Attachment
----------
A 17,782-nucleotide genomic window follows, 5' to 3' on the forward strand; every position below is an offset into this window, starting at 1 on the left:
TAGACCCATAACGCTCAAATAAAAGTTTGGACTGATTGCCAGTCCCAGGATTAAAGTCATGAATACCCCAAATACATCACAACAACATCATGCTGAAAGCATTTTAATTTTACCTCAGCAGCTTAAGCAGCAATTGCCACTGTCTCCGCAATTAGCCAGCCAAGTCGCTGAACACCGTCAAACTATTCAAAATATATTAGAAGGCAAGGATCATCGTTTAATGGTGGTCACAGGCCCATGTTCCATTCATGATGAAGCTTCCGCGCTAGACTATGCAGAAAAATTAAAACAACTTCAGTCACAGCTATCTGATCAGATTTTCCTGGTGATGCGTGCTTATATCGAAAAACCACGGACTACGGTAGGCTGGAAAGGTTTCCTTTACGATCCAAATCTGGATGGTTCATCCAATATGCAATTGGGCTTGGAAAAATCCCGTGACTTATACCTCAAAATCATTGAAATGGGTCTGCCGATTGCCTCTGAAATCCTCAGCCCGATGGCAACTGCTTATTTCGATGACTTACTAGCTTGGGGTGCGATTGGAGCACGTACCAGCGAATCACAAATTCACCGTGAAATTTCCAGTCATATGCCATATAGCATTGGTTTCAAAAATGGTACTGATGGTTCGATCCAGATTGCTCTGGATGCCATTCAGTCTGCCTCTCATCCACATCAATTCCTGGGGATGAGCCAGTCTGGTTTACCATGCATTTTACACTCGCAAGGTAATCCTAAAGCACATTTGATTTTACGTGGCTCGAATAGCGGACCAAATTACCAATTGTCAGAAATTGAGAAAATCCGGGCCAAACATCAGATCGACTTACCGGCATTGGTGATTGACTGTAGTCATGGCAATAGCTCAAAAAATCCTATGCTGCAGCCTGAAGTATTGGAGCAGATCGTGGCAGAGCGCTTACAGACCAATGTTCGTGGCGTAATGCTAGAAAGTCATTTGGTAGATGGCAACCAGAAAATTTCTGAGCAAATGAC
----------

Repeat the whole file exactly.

A 17,782-nucleotide genomic window follows, 5' to 3' on the forward strand; every position below is an offset into this window, starting at 1 on the left:
TAGACCCATAACGCTCAAATAAAAGTTTGGACTGATTGCCAGTCCCAGGATTAAAGTCATGAATACCCCAAATACATCACAACAACATCATGCTGAAAGCATTTTAATTTTACCTCAGCAGCTTAAGCAGCAATTGCCACTGTCTCCGCAATTAGCCAGCCAAGTCGCTGAACACCGTCAAACTATTCAAAATATATTAGAAGGCAAGGATCATCGTTTAATGGTGGTCACAGGCCCATGTTCCATTCATGATGAAGCTTCCGCGCTAGACTATGCAGAAAAATTAAAACAACTTCAGTCACAGCTATCTGATCAGATTTTCCTGGTGATGCGTGCTTATATCGAAAAACCACGGACTACGGTAGGCTGGAAAGGTTTCCTTTACGATCCAAATCTGGATGGTTCATCCAATATGCAATTGGGCTTGGAAAAATCCCGTGACTTATACCTCAAAATCATTGAAATGGGTCTGCCGATTGCCTCTGAAATCCTCAGCCCGATGGCAACTGCTTATTTCGATGACTTACTAGCTTGGGGTGCGATTGGAGCACGTACCAGCGAATCACAAATTCACCGTGAAATTTCCAGTCATATGCCATATAGCATTGGTTTCAAAAATGGTACTGATGGTTCGATCCAGATTGCTCTGGATGCCATTCAGTCTGCCTCTCATCCACATCAATTCCTGGGGATGAGCCAGTCTGGTTTACCATGCATTTTACACTCGCAAGGTAATCCTAAAGCACATTTGATTTTACGTGGCTCGAATAGCGGACCAAATTACCAATTGTCAGAAATTGAGAAAATCCGGGCCAAACATCAGATCGACTTACCGGCATTGGTGATTGACTGTAGTCATGGCAATAGCTCAAAAAATCCTATGCTGCAGCCTGAAGTATTGGAGCAGATCGTGGCAGAGCGCTTACAGACCAATGTTCGTGGCGTAATGCTAGAAAGTCATTTGGTAGATGGCAACCAGAAAATTTCTGAGCAAATGAC